Not long after, Riz’s reel started warming up to a nice fish fight, his excited giggles masking the powerful pulls of the unknown fish, bringing him around the boat and finally revealing itself … another Spanish Mackerel, a bigger one! The relief of landing it after a strong fight was evident, the imagination of fish curry took another level, now we could feed the whole family!
As we got back to casting our jigs, Riz got lucky once more, this time, the take was almost burning his reel, the famous Penn scream was music to our ears and the strain of the fight was of another level. This time, it was a much heavier, stronger fish. Riz was reeling in steadily, the lifts were tough and the pulls were swift, we see the line heading underneath the boat and occasionally heading back out… then we saw colour. A large blob of silver, shining in a circular shape, we caught a quick glance before it went back under the boat, this time diving at top speed as Riz struggles to hold on…
…suddenly line slacked, the reel stopped screaming and Riz reeled up an empty jig. The unknown circular silver blob of a fish, was lost. We don’t know what it was, or what it could have been. Our boatman Apek says it was another Spanish Mackerel, but based on the what we saw, we could not help but feel that it could very well have been a regular sized GT.
That is always how the story unfolds, isn’t it? The one lost, is always the biggest, or the best. Evidently, we saw color and that justifies our conclusion that it very well could have been. As my wise husband says positively in times of fishes lost, “if we caught everything now, what do we have to look forward to next time?”.
Riz’s lost fish is that inspiration for “the next time”. After that, we barely had any luck elsewhere. A few takes and misses, none landed. We saw the occasional surface boils of fishes, however they were much lesser than our first trip. Nonetheless, Apek managed to land a Spanish Flag Snapper, known locally as Ikan Timun as well as a small Queenfish, known locally as Talang.
We then headed to try out Apollo jigging for Scads. A technique which requires the weight to be lowered down to the seabed first followed by lifting the rod and releasing it back down, almost like knocking on the seabed, 3 times before reeling it back up, if you’re lucky, you’ll have a few Scad’s, and occasionally other small fishes hooked.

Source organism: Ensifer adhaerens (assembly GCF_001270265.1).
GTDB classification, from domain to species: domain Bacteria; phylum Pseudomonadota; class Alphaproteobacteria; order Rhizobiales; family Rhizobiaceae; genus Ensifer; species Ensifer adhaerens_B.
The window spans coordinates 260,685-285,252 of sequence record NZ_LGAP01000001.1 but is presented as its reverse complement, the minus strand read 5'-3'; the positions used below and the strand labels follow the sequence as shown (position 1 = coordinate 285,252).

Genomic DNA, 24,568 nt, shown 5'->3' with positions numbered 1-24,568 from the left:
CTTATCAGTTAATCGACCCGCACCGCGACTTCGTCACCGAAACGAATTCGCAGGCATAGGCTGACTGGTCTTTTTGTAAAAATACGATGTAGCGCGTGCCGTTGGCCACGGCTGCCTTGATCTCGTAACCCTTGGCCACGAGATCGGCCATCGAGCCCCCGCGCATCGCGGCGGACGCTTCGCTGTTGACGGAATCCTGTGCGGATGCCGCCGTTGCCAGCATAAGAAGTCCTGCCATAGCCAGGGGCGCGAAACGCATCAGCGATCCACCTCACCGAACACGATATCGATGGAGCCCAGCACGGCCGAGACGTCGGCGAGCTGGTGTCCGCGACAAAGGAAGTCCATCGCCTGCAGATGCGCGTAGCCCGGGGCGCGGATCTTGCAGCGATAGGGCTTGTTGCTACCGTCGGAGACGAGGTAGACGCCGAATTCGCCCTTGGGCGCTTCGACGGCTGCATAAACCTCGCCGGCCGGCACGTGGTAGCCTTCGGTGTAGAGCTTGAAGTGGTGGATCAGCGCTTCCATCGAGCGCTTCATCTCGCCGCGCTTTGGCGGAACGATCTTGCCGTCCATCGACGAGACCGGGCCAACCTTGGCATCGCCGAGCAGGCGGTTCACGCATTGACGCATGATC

We all caught some Yellowtail Scads and Indian Mackerels on the Apollo Jig, it was a lot of fun. If you are in PD during the Scad season, at the end of your trip, give the Apollo Jig a shot. We had for ourselves more than 30 Scads and Indian Mackerel of 10-12 inches in length. These are tasty fishes deep fried.
All in all, we fished for half a day, and for that duration, our catch report for a second trip alongside Irfan who is with us for the first time and already catching a Spanish Mackerel, this was a very productive and enjoyable trip. The weather was beautiful despite rain in the morning. Calling it a day and spending the night in PD was a brilliant idea. Driving back to K.L was an option we were all too familiar with, especially the level of exhaustion involved and we were glad we stayed the night.
If you’re looking for a cheap and decent location to stay in, try out the RC Cape Nautica. We woke up to a beautiful view of the sea, one without any rain or choppy waters, if only this was the morning we planned to fish on! Nonetheless, PD has become a yearly trip for us as a fishing family, and we will definitely come back to fish with Apek.
If you have any questions or comments, feel free to leave it at the comment box below and I’ll get back to you. For the angler that prefers bite-sized useful fishing information, be sure to visit my Tumblr site for daily updates, did I mention, it’s female-friendly too? Click here to be redirected.
In the meantime, enjoy the video of our jigging trip in PD!